November 20, 2002

Timeless Rivalry Nears

Print More

A lot happened around Lynah Rink during the 1995-96 season. Former Cornell captain Mike Schafer ’86 returned to coach his alma mater. The Red won the ECAC tournament and reached the NCAAs for the first time in five years. Even more importantly, Cornell ended an 11-year losing streak to Harvard. In his Friday, Nov. 10, 1995 column in The Sun, Bullets Over Bradway, captain Brad Chartrand ’98 describes the experience of hosting the Crimson from the ice.

After going through 18 hours of bus travel, which included nine movies, 20 games of cribbage and a visit to Canada, it’s time for a little home cooking. Opening home weekend of the regular season is something that the players look forward to the way students anticipate Christmas Break.

March to November is a long time between playing in front of the “rowdy” Lynah crowd — even my 12-year-old brother’s team is eight games into its 50-game schedule. I guess that’s what college hockey is all about; the games are few, so we had better savor every moment.

One of the greatest sports weekends of the year is the Harvard-Brown matchup at home. This series is a special weekend for players and fans alike; for the nine seniors on the team, this could be the last time we get to face these squads in front of the hostile crowd. The fish, the octopi, the noise — what a rush. We’ll certainly never get tired of hearing 2,000 screaming students yell “Red” during the anthem, or having the guy with the cow bell play that catchy little tune — what’s the name of that song? It’s sure good to be home.

My only request is that people should look before they throw any fish. Last year, we couldn’t get the smell out of Jason Kendall’s [’97] jersey for weeks.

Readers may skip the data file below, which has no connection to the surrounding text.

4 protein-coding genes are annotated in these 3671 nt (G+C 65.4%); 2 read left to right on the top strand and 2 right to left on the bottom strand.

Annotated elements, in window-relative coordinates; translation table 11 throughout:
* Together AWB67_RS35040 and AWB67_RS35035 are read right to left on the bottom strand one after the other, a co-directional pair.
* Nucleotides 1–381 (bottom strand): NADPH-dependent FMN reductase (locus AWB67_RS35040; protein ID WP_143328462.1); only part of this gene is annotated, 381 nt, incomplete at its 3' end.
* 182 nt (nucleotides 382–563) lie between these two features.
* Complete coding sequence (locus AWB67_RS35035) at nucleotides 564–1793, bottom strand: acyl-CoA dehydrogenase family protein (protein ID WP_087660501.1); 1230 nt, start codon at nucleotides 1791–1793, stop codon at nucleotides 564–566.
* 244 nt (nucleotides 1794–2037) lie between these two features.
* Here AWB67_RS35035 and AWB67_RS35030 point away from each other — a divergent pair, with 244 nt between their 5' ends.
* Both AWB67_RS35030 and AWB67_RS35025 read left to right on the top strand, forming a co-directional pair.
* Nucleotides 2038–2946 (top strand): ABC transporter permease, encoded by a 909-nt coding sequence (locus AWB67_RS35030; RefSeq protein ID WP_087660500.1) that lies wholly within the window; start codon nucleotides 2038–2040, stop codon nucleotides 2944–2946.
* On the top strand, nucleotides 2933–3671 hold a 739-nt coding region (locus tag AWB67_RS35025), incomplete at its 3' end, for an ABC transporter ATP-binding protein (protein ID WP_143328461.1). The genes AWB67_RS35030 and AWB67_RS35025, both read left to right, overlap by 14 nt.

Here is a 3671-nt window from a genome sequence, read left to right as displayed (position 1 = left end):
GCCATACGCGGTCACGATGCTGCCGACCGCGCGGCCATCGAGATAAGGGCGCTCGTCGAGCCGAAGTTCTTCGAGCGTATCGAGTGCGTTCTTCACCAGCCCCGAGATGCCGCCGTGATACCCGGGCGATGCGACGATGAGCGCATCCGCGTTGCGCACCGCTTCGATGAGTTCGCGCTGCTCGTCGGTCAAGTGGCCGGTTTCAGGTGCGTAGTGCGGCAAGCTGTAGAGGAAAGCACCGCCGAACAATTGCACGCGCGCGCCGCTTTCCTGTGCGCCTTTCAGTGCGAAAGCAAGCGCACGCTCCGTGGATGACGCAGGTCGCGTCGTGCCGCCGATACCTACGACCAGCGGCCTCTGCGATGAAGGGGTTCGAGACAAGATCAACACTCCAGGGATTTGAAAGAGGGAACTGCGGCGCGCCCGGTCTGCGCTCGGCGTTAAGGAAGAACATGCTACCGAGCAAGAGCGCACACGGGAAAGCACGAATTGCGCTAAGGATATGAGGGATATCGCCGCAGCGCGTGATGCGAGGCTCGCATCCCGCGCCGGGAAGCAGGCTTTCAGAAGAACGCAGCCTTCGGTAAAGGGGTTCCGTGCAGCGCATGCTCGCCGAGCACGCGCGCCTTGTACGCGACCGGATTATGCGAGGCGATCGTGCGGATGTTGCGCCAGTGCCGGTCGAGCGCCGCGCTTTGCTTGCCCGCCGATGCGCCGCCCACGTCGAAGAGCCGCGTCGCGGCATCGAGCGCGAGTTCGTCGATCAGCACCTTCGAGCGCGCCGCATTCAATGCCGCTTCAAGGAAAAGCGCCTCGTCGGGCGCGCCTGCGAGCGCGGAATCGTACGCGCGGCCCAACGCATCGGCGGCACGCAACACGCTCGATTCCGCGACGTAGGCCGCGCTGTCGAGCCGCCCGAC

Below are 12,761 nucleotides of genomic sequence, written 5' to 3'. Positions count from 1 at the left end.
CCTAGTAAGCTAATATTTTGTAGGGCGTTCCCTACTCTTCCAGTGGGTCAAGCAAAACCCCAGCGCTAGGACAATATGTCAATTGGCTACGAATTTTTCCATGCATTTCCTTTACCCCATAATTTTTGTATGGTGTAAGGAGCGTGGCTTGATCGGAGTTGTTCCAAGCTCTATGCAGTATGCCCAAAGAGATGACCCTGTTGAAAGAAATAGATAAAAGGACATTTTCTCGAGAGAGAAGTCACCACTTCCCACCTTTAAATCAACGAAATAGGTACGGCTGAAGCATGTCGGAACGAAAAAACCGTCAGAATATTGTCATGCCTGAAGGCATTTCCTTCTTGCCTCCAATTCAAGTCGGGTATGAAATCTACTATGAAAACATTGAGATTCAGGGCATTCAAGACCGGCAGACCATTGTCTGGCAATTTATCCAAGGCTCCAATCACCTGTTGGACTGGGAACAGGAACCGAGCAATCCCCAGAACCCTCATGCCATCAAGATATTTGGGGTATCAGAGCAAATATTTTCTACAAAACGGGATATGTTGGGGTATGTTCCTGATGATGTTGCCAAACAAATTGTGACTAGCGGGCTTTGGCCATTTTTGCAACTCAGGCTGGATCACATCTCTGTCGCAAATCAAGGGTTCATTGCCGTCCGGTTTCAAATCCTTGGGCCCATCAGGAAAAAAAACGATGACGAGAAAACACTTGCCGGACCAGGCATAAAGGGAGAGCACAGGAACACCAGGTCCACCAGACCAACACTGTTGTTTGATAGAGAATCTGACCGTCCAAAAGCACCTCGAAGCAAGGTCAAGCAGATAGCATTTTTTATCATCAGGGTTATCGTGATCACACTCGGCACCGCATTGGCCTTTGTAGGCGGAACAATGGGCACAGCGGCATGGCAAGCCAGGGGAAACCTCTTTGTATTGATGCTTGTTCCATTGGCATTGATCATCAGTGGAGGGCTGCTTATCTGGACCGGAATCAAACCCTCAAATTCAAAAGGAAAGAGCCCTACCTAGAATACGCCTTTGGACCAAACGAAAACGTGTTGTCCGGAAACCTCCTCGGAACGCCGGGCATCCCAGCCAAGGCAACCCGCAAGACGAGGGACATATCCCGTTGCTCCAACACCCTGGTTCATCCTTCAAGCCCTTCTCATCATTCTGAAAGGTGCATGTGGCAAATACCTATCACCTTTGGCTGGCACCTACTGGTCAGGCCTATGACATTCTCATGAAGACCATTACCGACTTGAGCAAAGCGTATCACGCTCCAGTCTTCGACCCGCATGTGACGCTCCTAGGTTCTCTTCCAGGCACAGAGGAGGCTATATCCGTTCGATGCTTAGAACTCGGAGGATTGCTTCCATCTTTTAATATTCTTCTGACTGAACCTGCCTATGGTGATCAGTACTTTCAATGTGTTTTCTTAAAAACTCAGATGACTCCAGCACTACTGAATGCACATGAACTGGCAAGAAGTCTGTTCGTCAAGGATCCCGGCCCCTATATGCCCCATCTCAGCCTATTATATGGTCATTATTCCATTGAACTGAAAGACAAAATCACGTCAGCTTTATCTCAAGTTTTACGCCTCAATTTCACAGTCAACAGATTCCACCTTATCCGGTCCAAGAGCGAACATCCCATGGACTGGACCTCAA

I’ve had many people tell me they want their parents to come up just to attend the Harvard game. Just make sure you get them seats in the parents’ section. A few years ago, I remember one guy’s parents had to stand the whole game with the students. After the game, they went on the complain about how sore their ears and legs were. They couldn’t believe their son would put them through such torture. Sorry, Mom and Dad, I got you better seats this year.

Looking ahead at the upcoming season, both the players and the coaching staff can feel the building excitement. There’s a quiet confidence generating in our locker room that tells us this season is special — taking a quote from my hometown Winnipeg Jets, “New Attitude-New Altitude.” It seems to be working for them.

From the get-go, we have an advantage no team can match. Thanks to Sergeant Tom Howley, our strength and conditioning coach, we have the strongest abs and hip-flexors in the league. That guy deserves his own fitness video.

With nine seniors, seven juniors, three sophomores and seven freshmen, we have the right mixture of youth and experience to do battle with anyone in the country.

Speaking of youth, special congratulations to freshman Keith Peach [’99], our team bowling champion with a solid 137 at one of our stops on the weekend. Unfortunately Keith was a little slow to pick up Steve Wilson [’97] putting sour cream on his shoes at dinner.

Completing our lineup is the Lynah Faithful, our “sixth” player. Sports Illustrated called Lynah Rink the hardest place to play in the country. That has to be worth a half-goal lead.

It seems even the Cornell band has picked up on this excitement, because they’re showing up to practices. Now that’s dedication.

Cornell won it’s home opener against Harvard, 5-3 that year. In Chartrand’s second column from Wednesday, Nov. 15, 1995 entitled Thanks for the Fish, he comments on the weekend’s games.

A wise man once said, “When you’re the lead dog in the race, the scenery never changes.” It’s definitely a great feeling to start off the season with two big wins. First and foremost, I would like to say thank you for the tremendous fan support over the weekend. You guys played a big part in our success. I assure you, the best is yet to come.

The security at Lynah Rink must have been pretty lax during the Harvard game. How can someone sneak in with a gigantic tuna head in their coat and get through the doors unnoticed? It must have taken at least two people to hoist that thing over the glass. Congrats to whoever came away with the biggest fish award. Apparently, the local fish industry had record sales over the weekend for some strange reason. It must be the cold weather …

Archived article by